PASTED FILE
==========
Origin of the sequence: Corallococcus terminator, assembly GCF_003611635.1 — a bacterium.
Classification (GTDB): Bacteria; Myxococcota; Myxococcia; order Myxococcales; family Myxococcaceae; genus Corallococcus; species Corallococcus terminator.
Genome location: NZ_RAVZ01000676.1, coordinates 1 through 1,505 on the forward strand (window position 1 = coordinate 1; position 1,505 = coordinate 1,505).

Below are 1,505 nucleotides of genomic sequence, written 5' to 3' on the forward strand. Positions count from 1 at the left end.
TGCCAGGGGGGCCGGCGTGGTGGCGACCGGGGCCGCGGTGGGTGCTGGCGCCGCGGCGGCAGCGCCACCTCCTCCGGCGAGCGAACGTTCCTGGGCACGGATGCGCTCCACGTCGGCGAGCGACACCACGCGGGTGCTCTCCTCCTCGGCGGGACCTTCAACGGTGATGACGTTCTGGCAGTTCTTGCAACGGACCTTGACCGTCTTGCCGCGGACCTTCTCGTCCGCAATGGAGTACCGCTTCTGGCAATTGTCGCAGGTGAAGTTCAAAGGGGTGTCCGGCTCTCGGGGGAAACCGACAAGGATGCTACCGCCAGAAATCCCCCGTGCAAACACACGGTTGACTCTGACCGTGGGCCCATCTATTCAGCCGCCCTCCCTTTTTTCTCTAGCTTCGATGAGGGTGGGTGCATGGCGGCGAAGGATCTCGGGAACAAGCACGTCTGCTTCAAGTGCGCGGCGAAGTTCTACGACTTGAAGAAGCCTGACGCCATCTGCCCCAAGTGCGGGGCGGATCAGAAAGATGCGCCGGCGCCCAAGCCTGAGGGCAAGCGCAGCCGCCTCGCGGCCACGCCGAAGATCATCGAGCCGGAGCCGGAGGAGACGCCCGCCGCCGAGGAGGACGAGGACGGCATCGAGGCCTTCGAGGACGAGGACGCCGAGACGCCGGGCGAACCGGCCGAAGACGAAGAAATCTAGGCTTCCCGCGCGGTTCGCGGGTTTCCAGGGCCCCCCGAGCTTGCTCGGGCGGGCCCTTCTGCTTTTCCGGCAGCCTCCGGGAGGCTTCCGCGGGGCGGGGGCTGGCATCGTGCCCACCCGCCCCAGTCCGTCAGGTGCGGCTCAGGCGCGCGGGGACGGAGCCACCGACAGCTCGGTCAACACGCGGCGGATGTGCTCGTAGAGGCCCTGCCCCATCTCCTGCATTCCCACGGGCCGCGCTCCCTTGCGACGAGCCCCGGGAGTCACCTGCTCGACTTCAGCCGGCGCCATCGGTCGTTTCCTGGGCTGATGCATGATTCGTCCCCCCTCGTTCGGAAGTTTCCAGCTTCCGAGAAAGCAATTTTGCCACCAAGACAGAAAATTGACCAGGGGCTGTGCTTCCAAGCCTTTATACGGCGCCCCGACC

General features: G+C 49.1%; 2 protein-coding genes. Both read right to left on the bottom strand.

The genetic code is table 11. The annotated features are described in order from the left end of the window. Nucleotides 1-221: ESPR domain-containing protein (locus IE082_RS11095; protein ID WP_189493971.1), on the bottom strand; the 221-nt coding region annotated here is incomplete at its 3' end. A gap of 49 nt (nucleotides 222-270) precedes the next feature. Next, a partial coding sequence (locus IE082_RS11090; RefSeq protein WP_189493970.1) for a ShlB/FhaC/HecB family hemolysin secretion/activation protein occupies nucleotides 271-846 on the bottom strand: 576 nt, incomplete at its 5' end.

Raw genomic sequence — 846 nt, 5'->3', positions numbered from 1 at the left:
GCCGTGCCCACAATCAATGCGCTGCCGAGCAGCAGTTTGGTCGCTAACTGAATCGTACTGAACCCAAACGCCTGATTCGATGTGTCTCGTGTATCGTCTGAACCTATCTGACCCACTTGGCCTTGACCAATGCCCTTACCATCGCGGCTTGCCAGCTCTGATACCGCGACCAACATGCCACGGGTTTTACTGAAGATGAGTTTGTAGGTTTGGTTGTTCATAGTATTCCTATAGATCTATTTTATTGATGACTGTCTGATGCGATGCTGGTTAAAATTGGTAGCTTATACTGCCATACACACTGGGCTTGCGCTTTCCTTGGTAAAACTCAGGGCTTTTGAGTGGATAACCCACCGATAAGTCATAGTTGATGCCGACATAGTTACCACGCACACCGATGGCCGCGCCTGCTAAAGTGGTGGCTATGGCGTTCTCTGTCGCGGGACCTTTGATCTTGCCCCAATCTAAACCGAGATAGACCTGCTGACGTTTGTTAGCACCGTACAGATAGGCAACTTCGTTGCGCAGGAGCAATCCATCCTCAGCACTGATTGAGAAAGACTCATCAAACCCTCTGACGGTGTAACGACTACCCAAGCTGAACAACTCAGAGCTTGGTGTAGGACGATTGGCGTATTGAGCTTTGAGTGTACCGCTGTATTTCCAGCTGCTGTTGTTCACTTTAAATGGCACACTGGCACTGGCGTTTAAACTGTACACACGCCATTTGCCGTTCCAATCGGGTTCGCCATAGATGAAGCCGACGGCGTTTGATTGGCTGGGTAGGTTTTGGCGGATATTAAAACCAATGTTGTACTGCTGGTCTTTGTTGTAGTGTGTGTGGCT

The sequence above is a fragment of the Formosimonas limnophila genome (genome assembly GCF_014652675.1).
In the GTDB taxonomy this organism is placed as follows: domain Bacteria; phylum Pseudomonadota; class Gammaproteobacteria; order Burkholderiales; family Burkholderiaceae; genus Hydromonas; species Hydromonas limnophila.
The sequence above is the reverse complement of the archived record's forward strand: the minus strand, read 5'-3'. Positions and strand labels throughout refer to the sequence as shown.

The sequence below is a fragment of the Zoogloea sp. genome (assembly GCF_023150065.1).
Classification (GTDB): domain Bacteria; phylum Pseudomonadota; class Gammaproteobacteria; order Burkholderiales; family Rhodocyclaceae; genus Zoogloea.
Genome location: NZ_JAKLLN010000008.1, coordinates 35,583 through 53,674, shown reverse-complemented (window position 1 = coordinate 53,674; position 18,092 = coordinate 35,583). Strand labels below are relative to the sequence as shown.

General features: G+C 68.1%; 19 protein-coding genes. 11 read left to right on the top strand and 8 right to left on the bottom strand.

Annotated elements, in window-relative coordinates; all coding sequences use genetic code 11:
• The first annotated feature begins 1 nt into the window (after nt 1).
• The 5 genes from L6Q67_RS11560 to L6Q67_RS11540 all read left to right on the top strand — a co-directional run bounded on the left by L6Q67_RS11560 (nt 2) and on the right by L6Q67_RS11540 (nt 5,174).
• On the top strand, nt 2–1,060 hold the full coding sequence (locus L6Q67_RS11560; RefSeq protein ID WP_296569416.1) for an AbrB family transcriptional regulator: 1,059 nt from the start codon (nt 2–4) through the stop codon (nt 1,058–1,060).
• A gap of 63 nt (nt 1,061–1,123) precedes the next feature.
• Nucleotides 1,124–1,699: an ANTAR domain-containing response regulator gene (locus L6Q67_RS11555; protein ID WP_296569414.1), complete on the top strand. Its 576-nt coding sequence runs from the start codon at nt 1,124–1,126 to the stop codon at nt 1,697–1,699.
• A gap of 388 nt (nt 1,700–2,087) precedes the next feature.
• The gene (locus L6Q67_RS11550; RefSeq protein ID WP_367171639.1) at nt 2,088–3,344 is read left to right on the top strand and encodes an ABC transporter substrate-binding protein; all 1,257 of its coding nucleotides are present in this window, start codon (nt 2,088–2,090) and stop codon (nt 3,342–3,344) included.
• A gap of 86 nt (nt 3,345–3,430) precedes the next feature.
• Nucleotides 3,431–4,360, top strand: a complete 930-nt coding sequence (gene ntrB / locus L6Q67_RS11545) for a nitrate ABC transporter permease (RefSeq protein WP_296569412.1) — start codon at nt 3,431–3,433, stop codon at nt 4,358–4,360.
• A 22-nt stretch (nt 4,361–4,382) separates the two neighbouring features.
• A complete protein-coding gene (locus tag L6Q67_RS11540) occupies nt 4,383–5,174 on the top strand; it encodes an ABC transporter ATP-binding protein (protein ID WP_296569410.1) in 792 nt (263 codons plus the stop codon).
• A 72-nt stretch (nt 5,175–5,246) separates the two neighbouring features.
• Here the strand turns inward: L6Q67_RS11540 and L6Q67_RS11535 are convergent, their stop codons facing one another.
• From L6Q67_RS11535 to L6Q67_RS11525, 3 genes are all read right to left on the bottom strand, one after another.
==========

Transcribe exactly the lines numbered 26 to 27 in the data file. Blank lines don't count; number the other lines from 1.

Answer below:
• Nucleotides 3,431–4,360, top strand: a complete 930-nt coding sequence (gene ntrB / locus L6Q67_RS11545) for a nitrate ABC transporter permease (RefSeq protein WP_296569412.1) — start codon at nt 3,431–3,433, stop codon at nt 4,358–4,360.
• A 22-nt stretch (nt 4,361–4,382) separates the two neighbouring features.